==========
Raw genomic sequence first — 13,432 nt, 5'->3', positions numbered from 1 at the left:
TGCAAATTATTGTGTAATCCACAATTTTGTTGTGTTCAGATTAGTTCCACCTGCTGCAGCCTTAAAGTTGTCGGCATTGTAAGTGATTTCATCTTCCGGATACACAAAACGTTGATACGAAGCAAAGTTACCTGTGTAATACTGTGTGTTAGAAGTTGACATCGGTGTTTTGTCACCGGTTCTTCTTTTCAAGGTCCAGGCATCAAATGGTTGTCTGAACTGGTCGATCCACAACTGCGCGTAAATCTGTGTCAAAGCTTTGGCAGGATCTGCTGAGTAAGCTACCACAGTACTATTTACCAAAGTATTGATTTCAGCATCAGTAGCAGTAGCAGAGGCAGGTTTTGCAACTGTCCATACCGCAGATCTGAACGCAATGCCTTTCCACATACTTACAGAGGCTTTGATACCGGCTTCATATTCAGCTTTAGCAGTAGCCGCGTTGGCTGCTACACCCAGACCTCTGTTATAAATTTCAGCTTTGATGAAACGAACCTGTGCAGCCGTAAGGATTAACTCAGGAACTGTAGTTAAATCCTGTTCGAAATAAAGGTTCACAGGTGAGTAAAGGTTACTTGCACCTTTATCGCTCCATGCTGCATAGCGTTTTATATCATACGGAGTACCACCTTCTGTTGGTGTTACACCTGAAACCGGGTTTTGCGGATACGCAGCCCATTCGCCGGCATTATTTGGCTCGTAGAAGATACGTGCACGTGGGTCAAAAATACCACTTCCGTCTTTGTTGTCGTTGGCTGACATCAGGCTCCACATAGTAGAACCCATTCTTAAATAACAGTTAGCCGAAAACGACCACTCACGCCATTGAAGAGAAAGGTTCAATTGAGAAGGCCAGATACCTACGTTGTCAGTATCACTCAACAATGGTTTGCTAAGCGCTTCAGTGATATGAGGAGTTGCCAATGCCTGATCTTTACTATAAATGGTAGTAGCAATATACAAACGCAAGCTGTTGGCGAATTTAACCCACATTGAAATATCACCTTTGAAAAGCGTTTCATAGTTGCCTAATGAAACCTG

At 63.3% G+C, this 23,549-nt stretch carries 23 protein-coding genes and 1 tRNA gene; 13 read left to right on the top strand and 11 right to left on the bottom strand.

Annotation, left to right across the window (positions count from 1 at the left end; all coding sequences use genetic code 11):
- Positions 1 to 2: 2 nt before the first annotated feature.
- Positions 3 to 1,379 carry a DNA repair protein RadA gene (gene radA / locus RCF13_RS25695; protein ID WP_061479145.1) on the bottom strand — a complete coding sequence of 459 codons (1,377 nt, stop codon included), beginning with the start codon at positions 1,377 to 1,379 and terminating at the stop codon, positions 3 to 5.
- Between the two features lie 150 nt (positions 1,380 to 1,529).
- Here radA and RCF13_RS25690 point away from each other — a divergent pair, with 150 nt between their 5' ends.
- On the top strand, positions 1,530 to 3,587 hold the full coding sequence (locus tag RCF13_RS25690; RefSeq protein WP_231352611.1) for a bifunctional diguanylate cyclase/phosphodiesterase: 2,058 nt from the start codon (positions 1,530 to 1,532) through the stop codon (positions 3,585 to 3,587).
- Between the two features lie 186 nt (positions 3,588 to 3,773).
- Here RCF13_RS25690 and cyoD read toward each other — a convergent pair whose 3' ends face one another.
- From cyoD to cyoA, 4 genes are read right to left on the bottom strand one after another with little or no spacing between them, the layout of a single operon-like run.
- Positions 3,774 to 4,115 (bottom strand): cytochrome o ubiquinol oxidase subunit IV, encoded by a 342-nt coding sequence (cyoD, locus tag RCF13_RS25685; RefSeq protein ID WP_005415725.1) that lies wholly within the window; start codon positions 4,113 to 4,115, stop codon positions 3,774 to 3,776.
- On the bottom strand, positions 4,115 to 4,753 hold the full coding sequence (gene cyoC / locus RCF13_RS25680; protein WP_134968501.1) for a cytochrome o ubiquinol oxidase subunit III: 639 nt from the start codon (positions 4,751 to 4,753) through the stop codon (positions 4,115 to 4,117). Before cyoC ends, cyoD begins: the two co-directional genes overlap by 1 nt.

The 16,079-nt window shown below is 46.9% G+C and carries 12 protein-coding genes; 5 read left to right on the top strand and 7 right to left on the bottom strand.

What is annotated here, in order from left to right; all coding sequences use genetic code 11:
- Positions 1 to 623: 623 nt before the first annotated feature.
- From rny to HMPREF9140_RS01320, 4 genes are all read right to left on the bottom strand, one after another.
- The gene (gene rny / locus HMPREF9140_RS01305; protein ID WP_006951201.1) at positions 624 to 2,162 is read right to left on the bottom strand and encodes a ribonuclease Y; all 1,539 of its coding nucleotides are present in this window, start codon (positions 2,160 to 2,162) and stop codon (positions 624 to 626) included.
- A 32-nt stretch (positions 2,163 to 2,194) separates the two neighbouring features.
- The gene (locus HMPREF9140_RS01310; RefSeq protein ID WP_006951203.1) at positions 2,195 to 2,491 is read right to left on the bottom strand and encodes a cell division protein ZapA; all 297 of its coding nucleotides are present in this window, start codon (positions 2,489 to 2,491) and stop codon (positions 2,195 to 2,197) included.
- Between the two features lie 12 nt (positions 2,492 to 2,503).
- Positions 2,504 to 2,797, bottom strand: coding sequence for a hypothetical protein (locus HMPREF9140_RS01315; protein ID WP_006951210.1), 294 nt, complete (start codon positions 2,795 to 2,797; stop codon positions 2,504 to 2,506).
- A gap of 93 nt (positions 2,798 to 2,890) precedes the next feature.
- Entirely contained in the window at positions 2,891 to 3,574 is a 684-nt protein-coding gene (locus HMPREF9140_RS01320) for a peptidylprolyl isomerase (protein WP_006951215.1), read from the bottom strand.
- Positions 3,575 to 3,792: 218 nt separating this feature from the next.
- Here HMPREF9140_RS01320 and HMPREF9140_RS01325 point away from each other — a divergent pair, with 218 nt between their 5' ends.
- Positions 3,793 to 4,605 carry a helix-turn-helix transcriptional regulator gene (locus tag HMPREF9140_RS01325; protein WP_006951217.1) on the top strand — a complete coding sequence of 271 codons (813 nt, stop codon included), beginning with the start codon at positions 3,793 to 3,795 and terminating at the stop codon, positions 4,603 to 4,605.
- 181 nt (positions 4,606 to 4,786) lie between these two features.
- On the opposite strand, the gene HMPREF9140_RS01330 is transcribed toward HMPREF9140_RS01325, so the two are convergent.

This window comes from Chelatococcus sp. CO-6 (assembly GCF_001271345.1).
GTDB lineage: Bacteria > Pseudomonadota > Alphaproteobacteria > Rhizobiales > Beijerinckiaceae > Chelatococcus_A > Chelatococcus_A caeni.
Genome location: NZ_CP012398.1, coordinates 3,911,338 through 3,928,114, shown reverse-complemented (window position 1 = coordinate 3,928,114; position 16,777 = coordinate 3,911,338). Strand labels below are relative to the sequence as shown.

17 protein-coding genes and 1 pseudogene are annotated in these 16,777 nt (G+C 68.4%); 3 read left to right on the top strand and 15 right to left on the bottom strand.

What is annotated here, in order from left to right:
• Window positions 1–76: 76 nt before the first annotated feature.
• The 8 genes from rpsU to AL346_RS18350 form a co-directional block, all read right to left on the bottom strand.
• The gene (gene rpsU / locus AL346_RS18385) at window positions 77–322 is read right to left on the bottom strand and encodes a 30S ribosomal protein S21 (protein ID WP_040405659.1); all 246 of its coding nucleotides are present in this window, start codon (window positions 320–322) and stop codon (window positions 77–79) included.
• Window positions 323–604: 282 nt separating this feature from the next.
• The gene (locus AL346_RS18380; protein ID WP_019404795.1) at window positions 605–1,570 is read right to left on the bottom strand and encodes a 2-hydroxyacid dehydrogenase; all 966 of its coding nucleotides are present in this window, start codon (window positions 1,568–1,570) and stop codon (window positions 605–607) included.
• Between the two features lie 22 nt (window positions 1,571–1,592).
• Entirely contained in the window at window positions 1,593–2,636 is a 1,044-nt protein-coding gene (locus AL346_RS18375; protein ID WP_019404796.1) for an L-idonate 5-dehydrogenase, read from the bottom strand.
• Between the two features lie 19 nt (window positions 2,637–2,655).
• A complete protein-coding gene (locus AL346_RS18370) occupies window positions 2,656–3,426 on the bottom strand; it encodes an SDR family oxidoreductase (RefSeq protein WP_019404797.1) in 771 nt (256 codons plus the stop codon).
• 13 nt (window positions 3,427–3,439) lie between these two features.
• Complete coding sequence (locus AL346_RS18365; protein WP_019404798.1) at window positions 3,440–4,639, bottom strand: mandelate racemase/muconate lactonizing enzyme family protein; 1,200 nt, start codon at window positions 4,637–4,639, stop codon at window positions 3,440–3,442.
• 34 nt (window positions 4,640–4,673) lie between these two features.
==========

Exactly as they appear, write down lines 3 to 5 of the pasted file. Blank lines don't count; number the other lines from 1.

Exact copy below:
At 63.3% G+C, this 23,549-nt stretch carries 23 protein-coding genes and 1 tRNA gene; 13 read left to right on the top strand and 11 right to left on the bottom strand.

Annotation, left to right across the window (positions count from 1 at the left end; all coding sequences use genetic code 11):
- Positions 1 to 2: 2 nt before the first annotated feature.